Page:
Life So Short, the Craft So Long to Learn

The Schnapsen Log

April 26, 2013

Homework on Expected Values

Martin Tompa

For regular readers of this column, I apologize for the fact that I have been producing columns at a slower rate recently. The slow rate is probably going to continue for the next few months. I haven’t been idle on the Schnapsen front, however. I am busy teaching a course on Probability and Statistics, and am using Schnapsen as a running example of applications of Probability. It’s been fun teaching Schnapsen to a large group of students who had never encountered it before.

In the course, we are just up to the topic of expected value now, so it seems appropriate to give them a homework exercise that involves expected game points. Today’s column is that homework exercise. This means that I won’t be posting my analysis until one week from now, when the homework will be due.

You have just started a new game against the Maestro. On the very first deal, you reach the following interesting position:

Unseen cards:
♣ TK

Your cards:
♣ —

Trump: J
Stock: 1 face-down card
Game points: Maestro 7, You 7
Trick points: Maestro 21, You 18
On lead: Maestro

The Maestro fingers each card in his hand in turn, and finally leads A. There have been no marriages declared, and no one did a trump exchange. You should assume that each of the five cards you haven’t seen is equally likely to be the last face-down card in the stock.

Plan your play for the rest of the hand. In particular, answer the following questions:

(a) How will the deal play out if you duck this trick? Who will win, and how many game points?

(b) How will the deal play out if you win this trick? In this case, you will draw the random, face-down card from the stock and the Maestro will draw the face-up J. Consider each of the five cards you might draw and, for each one, find your best play and the resulting number of game points you will win or lose. Combine these appropriately to determine the expected number of game points that you will win.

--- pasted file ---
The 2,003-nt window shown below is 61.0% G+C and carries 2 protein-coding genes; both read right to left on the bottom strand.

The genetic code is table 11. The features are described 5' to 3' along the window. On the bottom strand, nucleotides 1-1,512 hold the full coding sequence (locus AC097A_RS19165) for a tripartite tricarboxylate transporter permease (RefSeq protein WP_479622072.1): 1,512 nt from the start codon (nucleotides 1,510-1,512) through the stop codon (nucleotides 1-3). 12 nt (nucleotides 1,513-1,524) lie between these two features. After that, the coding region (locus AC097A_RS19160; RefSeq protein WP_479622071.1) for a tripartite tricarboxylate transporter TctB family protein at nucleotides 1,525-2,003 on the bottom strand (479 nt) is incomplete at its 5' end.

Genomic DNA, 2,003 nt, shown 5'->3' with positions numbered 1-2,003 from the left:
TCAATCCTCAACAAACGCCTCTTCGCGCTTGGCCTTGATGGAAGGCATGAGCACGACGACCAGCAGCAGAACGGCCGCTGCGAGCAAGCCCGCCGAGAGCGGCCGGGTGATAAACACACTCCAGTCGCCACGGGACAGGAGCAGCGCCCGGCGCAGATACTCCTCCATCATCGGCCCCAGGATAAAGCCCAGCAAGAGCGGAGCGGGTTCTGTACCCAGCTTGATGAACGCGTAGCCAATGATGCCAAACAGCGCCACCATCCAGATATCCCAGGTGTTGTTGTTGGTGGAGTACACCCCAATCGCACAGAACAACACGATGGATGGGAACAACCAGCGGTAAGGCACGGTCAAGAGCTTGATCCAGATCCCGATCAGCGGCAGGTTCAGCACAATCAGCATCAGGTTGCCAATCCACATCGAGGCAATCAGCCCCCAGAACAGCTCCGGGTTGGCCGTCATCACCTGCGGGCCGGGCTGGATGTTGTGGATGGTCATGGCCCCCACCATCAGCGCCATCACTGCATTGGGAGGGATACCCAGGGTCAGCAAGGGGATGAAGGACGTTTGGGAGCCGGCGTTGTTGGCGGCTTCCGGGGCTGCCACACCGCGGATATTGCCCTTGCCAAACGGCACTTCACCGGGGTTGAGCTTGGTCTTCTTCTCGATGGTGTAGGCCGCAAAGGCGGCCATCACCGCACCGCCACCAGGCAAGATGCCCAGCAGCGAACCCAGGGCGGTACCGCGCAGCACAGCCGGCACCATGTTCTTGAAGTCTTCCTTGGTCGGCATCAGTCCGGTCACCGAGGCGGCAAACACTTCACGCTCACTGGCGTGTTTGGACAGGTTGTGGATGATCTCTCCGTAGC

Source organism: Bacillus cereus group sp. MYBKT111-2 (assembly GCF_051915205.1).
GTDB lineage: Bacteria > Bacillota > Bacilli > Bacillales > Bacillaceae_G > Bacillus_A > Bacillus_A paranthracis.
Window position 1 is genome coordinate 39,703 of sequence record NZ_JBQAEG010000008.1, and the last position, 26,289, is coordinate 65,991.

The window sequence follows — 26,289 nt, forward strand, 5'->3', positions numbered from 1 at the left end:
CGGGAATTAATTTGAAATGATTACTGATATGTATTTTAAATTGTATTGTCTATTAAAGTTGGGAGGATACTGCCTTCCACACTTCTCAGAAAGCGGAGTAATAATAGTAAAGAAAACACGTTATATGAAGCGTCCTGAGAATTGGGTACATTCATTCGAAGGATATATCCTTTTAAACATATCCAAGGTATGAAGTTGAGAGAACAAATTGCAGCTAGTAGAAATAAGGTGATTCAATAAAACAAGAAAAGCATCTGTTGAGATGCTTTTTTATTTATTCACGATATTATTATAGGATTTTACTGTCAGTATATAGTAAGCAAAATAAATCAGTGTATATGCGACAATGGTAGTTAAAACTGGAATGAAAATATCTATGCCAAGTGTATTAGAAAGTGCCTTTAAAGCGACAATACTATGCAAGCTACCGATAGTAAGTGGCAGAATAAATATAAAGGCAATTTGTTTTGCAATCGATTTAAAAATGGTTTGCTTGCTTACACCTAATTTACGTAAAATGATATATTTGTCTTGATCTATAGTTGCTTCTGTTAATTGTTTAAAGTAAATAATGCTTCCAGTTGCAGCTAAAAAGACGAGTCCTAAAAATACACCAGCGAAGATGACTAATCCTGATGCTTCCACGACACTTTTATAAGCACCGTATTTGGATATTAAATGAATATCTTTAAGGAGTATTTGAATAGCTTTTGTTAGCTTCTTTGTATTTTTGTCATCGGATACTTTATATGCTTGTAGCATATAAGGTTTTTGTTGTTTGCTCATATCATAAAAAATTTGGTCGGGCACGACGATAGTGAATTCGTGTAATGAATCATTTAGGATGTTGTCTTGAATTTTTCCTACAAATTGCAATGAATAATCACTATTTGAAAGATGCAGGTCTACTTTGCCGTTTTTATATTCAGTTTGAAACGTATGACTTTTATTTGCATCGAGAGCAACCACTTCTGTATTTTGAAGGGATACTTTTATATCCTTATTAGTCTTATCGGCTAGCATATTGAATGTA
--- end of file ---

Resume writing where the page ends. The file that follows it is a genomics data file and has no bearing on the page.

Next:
(c) Based on your answers, will you duck the Maestro’s A or trump it? Why?

Once your homework has been turned in a week from now, you will be able to read my analysis.

© 2013 Martin Tompa. All rights reserved.

About the Author

Martin Tompa

Martin Tompa (

I am a Professor of Computer Science & Engineering at the University of Washington, where I teach discrete mathematics, probability and statistics, design and analysis of algorithms, and other related courses. I have always loved playing games. Games are great tools for learning to think logically and are a wonderful component of happy family or social life.

Read about Winning Schnapsen, the very first and definitive book on the winning strategy for this fascinating game.


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